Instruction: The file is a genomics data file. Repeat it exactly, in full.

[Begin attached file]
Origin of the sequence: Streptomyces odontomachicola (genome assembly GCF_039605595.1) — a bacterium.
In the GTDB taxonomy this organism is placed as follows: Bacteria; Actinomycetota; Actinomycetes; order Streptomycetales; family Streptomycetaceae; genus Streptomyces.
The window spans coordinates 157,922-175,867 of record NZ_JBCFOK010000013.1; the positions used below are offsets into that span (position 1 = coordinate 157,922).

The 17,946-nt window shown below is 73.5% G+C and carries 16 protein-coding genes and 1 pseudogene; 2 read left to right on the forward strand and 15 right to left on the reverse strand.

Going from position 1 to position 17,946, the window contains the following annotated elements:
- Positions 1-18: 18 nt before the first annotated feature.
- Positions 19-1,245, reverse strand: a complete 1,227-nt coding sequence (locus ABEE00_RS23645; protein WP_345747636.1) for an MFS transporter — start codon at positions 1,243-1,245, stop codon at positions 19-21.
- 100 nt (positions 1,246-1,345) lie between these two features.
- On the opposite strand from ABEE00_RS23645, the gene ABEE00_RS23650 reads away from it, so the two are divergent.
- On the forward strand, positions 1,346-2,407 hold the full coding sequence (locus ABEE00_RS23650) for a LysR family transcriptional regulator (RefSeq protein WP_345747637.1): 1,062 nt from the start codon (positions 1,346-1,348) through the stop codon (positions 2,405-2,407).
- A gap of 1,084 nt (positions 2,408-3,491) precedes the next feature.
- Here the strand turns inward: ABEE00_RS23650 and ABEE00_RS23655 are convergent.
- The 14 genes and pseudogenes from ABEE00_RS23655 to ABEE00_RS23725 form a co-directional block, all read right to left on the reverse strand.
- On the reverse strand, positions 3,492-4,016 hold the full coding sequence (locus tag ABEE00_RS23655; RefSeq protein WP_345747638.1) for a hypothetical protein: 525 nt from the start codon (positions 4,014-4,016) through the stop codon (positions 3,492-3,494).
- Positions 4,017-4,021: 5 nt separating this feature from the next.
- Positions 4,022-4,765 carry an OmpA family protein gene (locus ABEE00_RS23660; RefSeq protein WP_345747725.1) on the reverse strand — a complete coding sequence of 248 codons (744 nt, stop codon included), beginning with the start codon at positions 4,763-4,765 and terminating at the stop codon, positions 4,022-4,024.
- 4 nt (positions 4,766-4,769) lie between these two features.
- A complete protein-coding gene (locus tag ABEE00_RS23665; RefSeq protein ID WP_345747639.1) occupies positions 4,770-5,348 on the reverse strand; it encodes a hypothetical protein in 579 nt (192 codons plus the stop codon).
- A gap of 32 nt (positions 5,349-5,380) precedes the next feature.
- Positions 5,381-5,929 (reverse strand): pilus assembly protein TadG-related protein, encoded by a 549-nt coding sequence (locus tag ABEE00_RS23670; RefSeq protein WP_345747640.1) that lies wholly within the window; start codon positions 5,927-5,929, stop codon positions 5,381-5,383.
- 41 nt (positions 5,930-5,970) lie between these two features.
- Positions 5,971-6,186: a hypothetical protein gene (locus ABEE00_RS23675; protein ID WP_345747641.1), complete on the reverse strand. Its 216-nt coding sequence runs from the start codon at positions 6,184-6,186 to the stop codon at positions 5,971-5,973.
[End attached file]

Origin of the sequence: Streptomyces odontomachicola (genome assembly GCF_039605595.1) — a bacterium.
In the GTDB taxonomy this organism is placed as follows: Bacteria; Actinomycetota; Actinomycetes; order Streptomycetales; family Streptomycetaceae; genus Streptomyces.
The window spans coordinates 157,922-175,867 of record NZ_JBCFOK010000013.1; the positions used below are offsets into that span (position 1 = coordinate 157,922).

The 17,946-nt window shown below is 73.5% G+C and carries 16 protein-coding genes and 1 pseudogene; 2 read left to right on the forward strand and 15 right to left on the reverse strand.

Going from position 1 to position 17,946, the window contains the following annotated elements:
- Positions 1-18: 18 nt before the first annotated feature.
- Positions 19-1,245, reverse strand: a complete 1,227-nt coding sequence (locus ABEE00_RS23645; protein WP_345747636.1) for an MFS transporter — start codon at positions 1,243-1,245, stop codon at positions 19-21.
- 100 nt (positions 1,246-1,345) lie between these two features.
- On the opposite strand from ABEE00_RS23645, the gene ABEE00_RS23650 reads away from it, so the two are divergent.
- On the forward strand, positions 1,346-2,407 hold the full coding sequence (locus ABEE00_RS23650) for a LysR family transcriptional regulator (RefSeq protein WP_345747637.1): 1,062 nt from the start codon (positions 1,346-1,348) through the stop codon (positions 2,405-2,407).
- A gap of 1,084 nt (positions 2,408-3,491) precedes the next feature.
- Here the strand turns inward: ABEE00_RS23650 and ABEE00_RS23655 are convergent.
- The 14 genes and pseudogenes from ABEE00_RS23655 to ABEE00_RS23725 form a co-directional block, all read right to left on the reverse strand.
- On the reverse strand, positions 3,492-4,016 hold the full coding sequence (locus tag ABEE00_RS23655; RefSeq protein WP_345747638.1) for a hypothetical protein: 525 nt from the start codon (positions 4,014-4,016) through the stop codon (positions 3,492-3,494).
- Positions 4,017-4,021: 5 nt separating this feature from the next.
- Positions 4,022-4,765 carry an OmpA family protein gene (locus ABEE00_RS23660; RefSeq protein WP_345747725.1) on the reverse strand — a complete coding sequence of 248 codons (744 nt, stop codon included), beginning with the start codon at positions 4,763-4,765 and terminating at the stop codon, positions 4,022-4,024.
- 4 nt (positions 4,766-4,769) lie between these two features.
- A complete protein-coding gene (locus tag ABEE00_RS23665; RefSeq protein ID WP_345747639.1) occupies positions 4,770-5,348 on the reverse strand; it encodes a hypothetical protein in 579 nt (192 codons plus the stop codon).
- A gap of 32 nt (positions 5,349-5,380) precedes the next feature.
- Positions 5,381-5,929 (reverse strand): pilus assembly protein TadG-related protein, encoded by a 549-nt coding sequence (locus tag ABEE00_RS23670; RefSeq protein WP_345747640.1) that lies wholly within the window; start codon positions 5,927-5,929, stop codon positions 5,381-5,383.
- 41 nt (positions 5,930-5,970) lie between these two features.
- Positions 5,971-6,186: a hypothetical protein gene (locus ABEE00_RS23675; protein ID WP_345747641.1), complete on the reverse strand. Its 216-nt coding sequence runs from the start codon at positions 6,184-6,186 to the stop codon at positions 5,971-5,973.